The numbers seemed not just unreal, but random. Why not 500,000, or only 50? How big would the number have to be before I could register it? And, even if I did, what difference would it make? None to those who were suffering, and none to my own plans, arranged months ago. No matter what the number was, I was going to spend the afternoon driving through Georgia. While broken bodies were being piled on the shore, I would be standing in a gas station comparing the calorie cost of Cracker Jacks and an ice cream bar. As women crouched and wailed in the merciless sun, I would be listening to my son's new William Shatner CD, amused by the nosebleed heights of pop culture irony.
I was being a textbook example of one of the problems of modern media. When Neil Postman published his epoch-making book, "Amusing Ourselves to Death" in 1984, he called the relevant chapter, "Now... This."
Those are the little words a television announcer uses when moving from one story to the next, and Postman proposes that they constitute a grammatical innovation: if a conjunction joins things, "Now... this" not only separates them but establishes a bright line of irrelevance. The words, Postman says, "indicate that what one has just heard or seen has no relevance to what one is about to hear or see, or possibly to anything one is ever likely to hear or see." No news can be so miserable, titillating, or alarming that it can't be briskly erased, and the way cleared for something new.
Postman would have felt vindicated by the main page on AOL the morning I left. It showed a closeup photo of a distraught young man with dark brown skin, his head cradled in one hand and tears streaming down his face. The headline read (if memory's correct), "70,000 Feared Dead."
But below that there were several other news stories. After all the tsunami wasn't the only thing happening in the world, you can't think about it all the time. Each had a short headline marked with a bullet point. The last one read: "Holiday Travel Nightmares."
Nightmares? Do we know anything about nightmares, in comparison with what that weeping man knew? Who had he lost? What could I ever know of his suffering? I was repelled. But later that day, after hours of creeping down I-95 at 20 mph, I was griping to my husband about the holiday traffic.
But I think there are at least two other things going on with this kind of media coverage. One is that "Now... this" presents us with a world in which nothing is connected to anything. The universe appears to be a series of disjointed units. There is no underlying coherence, no meaning. A hundred years ago, most of the news you encountered was directly relevant to your life, and it was something you could act on. Now the great majority of our news is wholly exterior to our personal concerns, and while we can feel distressed by it, we can't do anything about it. We have a sense of futility. Life is a parade of random pictures, some terrible and some funny, and you can't do anything about them. All you can do is watch.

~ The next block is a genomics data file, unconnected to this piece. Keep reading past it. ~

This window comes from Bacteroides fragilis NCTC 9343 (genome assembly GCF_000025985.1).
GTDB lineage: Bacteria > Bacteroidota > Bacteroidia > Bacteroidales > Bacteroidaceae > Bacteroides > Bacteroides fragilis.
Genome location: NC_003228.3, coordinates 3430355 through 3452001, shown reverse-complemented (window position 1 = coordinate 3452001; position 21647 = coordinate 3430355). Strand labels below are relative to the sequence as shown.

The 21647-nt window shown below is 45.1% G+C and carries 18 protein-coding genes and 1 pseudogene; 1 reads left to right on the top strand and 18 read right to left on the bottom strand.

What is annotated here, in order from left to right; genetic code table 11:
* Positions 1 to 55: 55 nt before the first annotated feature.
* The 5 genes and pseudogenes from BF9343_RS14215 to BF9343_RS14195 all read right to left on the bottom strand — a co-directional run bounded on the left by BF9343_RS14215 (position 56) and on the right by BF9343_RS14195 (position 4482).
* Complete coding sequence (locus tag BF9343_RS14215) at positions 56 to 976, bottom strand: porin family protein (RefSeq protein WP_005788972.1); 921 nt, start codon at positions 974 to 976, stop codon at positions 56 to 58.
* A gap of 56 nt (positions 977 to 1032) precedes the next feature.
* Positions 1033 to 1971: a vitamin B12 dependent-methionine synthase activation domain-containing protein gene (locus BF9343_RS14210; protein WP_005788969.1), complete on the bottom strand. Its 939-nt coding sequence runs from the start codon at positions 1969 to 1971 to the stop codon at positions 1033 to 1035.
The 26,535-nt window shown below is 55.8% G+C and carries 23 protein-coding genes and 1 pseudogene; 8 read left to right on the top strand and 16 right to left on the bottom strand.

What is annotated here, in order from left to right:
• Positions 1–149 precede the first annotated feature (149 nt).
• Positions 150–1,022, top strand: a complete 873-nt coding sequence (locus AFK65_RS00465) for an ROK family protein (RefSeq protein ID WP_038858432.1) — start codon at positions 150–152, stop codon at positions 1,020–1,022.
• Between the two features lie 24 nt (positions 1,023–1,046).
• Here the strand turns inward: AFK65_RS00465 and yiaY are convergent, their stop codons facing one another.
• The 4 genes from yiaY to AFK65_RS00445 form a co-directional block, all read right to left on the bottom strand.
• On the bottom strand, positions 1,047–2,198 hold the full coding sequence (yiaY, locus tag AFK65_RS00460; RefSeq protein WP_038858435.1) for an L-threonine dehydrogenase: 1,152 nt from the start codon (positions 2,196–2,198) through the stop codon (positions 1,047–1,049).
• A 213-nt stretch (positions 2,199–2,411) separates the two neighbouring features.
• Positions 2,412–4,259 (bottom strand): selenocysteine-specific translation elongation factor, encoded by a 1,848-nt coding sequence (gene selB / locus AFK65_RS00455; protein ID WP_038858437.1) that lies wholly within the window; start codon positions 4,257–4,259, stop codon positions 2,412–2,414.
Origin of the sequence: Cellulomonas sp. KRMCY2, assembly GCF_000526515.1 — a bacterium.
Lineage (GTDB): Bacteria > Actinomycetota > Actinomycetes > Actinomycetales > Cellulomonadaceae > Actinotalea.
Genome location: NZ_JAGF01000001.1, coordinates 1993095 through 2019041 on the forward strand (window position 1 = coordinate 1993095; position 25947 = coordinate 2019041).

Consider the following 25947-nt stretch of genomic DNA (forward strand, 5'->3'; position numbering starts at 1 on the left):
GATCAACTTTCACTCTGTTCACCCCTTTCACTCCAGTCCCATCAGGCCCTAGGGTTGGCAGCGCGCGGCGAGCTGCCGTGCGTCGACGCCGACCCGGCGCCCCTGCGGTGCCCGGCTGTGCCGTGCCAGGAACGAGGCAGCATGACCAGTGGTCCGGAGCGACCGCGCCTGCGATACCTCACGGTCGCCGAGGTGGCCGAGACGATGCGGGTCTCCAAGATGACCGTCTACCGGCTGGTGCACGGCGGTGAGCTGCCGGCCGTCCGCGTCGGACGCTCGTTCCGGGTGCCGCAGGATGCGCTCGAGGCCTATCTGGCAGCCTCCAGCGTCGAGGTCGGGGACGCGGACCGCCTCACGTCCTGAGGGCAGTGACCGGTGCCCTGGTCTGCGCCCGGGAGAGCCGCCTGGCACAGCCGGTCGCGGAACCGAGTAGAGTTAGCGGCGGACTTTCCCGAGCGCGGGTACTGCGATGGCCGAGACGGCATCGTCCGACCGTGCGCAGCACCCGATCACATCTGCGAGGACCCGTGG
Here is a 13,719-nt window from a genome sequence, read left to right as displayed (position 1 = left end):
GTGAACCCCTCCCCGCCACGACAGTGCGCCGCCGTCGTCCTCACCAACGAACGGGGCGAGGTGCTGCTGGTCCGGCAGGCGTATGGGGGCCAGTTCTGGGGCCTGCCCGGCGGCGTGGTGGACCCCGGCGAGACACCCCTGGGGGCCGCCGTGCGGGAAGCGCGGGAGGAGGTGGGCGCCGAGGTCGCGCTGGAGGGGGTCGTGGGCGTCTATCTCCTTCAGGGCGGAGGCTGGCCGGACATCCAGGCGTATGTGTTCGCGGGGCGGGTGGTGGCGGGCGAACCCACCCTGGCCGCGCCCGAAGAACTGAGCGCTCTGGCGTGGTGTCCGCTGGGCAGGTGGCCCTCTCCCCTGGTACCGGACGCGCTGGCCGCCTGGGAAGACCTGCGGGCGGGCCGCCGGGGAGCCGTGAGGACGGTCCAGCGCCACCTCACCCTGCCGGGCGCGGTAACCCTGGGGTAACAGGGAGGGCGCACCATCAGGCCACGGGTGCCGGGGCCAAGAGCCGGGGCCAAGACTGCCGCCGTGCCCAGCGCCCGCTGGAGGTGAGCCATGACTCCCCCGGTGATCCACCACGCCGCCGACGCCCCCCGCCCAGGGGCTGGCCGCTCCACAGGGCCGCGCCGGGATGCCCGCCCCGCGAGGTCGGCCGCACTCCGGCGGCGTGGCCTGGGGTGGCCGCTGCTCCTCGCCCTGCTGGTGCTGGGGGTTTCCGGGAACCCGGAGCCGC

Which, finally, is the most unsettling aspect of the media-tragedy package. After all, it's not just you and the victims. There's something standing between you, a news delivery system that wins the longer they can keep you glued to the screen. Stunning tragedy pulls in the viewing customers, who can be trusted to continue to hang around through the ads for drain cleaner and hand lotion.
In a world that seems pre-packaged and artificial, the tears and wreckage are undeniably real. They hit hard, and there is a part of us numbed consumers that longs to be hit hard by something, anything. Our deeply emotional response doesn't feel only painful, it's also voluptuous. Our capacity to absorb overwhelming visual spectacle, trained by the million-dollar special effects in entertainment, is particularly arrested by something so endlessly horrible, irrefutably true. When we see a weeping man a world away, we feel a rush of aliveness and an emotional click that we may not have experienced by any other means for months.